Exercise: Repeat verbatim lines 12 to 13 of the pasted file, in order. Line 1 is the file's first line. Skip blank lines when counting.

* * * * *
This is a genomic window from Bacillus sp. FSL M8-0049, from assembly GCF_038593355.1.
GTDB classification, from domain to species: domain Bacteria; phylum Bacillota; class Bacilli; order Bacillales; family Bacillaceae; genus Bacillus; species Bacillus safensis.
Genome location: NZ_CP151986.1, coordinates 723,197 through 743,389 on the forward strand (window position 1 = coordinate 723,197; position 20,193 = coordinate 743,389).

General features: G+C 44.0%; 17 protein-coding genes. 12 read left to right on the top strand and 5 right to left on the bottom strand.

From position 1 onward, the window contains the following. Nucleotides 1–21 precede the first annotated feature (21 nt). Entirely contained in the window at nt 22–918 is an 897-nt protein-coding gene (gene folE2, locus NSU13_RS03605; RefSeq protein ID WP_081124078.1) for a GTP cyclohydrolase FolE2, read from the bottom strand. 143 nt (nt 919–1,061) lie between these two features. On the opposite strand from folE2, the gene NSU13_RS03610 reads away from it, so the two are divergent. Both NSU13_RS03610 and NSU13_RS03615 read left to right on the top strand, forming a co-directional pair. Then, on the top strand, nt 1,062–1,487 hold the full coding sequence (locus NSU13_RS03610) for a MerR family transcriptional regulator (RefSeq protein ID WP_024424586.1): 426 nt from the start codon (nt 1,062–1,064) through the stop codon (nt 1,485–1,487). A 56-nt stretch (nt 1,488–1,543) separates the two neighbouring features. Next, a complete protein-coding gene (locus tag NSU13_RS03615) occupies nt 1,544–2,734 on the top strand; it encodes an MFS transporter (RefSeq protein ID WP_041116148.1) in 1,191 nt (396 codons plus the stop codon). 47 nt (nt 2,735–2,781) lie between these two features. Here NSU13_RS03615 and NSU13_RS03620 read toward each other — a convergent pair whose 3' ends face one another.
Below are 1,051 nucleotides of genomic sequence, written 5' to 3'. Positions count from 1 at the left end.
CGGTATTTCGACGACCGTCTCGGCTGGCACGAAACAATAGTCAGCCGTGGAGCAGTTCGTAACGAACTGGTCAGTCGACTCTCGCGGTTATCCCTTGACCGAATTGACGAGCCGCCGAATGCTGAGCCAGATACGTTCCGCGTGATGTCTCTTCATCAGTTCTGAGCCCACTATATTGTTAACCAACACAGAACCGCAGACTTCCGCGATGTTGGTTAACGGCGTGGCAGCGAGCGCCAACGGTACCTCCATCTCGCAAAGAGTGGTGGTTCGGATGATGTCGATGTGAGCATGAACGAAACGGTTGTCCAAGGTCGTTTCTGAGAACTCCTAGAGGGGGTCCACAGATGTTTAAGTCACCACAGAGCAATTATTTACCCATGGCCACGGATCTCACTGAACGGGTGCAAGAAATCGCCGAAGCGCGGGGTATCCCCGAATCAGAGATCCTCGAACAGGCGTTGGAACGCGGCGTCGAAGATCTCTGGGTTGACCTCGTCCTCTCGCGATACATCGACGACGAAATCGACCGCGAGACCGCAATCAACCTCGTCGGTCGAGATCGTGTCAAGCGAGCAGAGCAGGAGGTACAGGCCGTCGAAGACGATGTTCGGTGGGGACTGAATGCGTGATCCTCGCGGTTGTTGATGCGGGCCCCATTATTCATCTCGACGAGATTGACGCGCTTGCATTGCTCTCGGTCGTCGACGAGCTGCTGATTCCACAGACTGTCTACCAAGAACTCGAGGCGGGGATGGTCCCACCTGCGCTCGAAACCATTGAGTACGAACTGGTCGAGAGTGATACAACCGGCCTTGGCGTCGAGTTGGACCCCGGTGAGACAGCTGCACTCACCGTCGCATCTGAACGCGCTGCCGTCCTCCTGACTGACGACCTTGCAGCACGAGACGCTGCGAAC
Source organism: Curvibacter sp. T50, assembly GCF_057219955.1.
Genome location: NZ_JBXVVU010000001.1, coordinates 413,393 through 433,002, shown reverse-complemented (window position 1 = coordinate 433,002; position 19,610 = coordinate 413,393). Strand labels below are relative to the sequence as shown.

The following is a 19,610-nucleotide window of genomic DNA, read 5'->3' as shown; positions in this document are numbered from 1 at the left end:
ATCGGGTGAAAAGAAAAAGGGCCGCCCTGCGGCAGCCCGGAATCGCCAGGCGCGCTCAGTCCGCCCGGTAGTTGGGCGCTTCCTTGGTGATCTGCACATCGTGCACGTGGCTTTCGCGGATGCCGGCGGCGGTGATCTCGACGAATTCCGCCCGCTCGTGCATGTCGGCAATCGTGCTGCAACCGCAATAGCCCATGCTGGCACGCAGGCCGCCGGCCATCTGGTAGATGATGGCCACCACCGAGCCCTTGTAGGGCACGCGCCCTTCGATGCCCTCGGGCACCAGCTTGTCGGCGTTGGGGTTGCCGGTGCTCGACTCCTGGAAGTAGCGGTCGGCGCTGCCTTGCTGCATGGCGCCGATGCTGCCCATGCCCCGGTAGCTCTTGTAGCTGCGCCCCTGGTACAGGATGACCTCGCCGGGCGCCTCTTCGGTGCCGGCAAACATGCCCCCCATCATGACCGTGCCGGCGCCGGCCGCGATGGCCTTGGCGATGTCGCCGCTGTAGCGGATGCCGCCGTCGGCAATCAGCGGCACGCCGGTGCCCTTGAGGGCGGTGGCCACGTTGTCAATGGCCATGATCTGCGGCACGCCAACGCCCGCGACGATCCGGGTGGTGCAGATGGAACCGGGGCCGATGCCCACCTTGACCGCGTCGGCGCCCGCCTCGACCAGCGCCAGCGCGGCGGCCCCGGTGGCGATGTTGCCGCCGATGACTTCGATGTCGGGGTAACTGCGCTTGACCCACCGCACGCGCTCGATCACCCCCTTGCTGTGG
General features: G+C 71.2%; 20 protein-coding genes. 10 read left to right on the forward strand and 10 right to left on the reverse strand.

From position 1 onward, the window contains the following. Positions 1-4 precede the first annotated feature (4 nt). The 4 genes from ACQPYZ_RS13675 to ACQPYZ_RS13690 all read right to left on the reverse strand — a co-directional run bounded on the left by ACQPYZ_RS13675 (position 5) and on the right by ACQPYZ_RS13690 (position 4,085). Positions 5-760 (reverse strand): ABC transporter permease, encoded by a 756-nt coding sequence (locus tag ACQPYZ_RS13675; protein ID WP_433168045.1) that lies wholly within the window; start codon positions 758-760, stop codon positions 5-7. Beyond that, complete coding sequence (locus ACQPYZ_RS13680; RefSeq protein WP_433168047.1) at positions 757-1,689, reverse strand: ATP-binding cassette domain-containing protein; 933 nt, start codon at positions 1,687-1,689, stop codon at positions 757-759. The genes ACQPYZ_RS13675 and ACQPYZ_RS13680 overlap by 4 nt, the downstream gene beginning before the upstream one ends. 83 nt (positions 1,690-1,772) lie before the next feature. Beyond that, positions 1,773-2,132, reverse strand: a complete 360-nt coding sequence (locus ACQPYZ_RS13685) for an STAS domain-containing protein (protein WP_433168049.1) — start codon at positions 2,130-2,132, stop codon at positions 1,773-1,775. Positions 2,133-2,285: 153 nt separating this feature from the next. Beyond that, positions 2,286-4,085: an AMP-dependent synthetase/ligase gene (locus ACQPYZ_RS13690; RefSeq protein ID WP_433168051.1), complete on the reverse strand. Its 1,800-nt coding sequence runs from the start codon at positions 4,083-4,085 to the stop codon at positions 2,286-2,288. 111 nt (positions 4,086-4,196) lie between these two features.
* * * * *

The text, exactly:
General features: G+C 71.2%; 20 protein-coding genes. 10 read left to right on the forward strand and 10 right to left on the reverse strand.

From position 1 onward, the window contains the following. Positions 1-4 precede the first annotated feature (4 nt). The 4 genes from ACQPYZ_RS13675 to ACQPYZ_RS13690 all read right to left on the reverse strand — a co-directional run bounded on the left by ACQPYZ_RS13675 (position 5) and on the right by ACQPYZ_RS13690 (position 4,085). Positions 5-760 (reverse strand): ABC transporter permease, encoded by a 756-nt coding sequence (locus tag ACQPYZ_RS13675; protein ID WP_433168045.1) that lies wholly within the window; start codon positions 758-760, stop codon positions 5-7. Beyond that, complete coding sequence (locus ACQPYZ_RS13680; RefSeq protein WP_433168047.1) at positions 757-1,689, reverse strand: ATP-binding cassette domain-containing protein; 933 nt, start codon at positions 1,687-1,689, stop codon at positions 757-759. The genes ACQPYZ_RS13675 and ACQPYZ_RS13680 overlap by 4 nt, the downstream gene beginning before the upstream one ends. 83 nt (positions 1,690-1,772) lie before the next feature. Beyond that, positions 1,773-2,132, reverse strand: a complete 360-nt coding sequence (locus ACQPYZ_RS13685) for an STAS domain-containing protein (protein WP_433168049.1) — start codon at positions 2,130-2,132, stop codon at positions 1,773-1,775. Positions 2,133-2,285: 153 nt separating this feature from the next. Beyond that, positions 2,286-4,085: an AMP-dependent synthetase/ligase gene (locus ACQPYZ_RS13690; RefSeq protein ID WP_433168051.1), complete on the reverse strand. Its 1,800-nt coding sequence runs from the start codon at positions 4,083-4,085 to the stop codon at positions 2,286-2,288. 111 nt (positions 4,086-4,196) lie between these two features.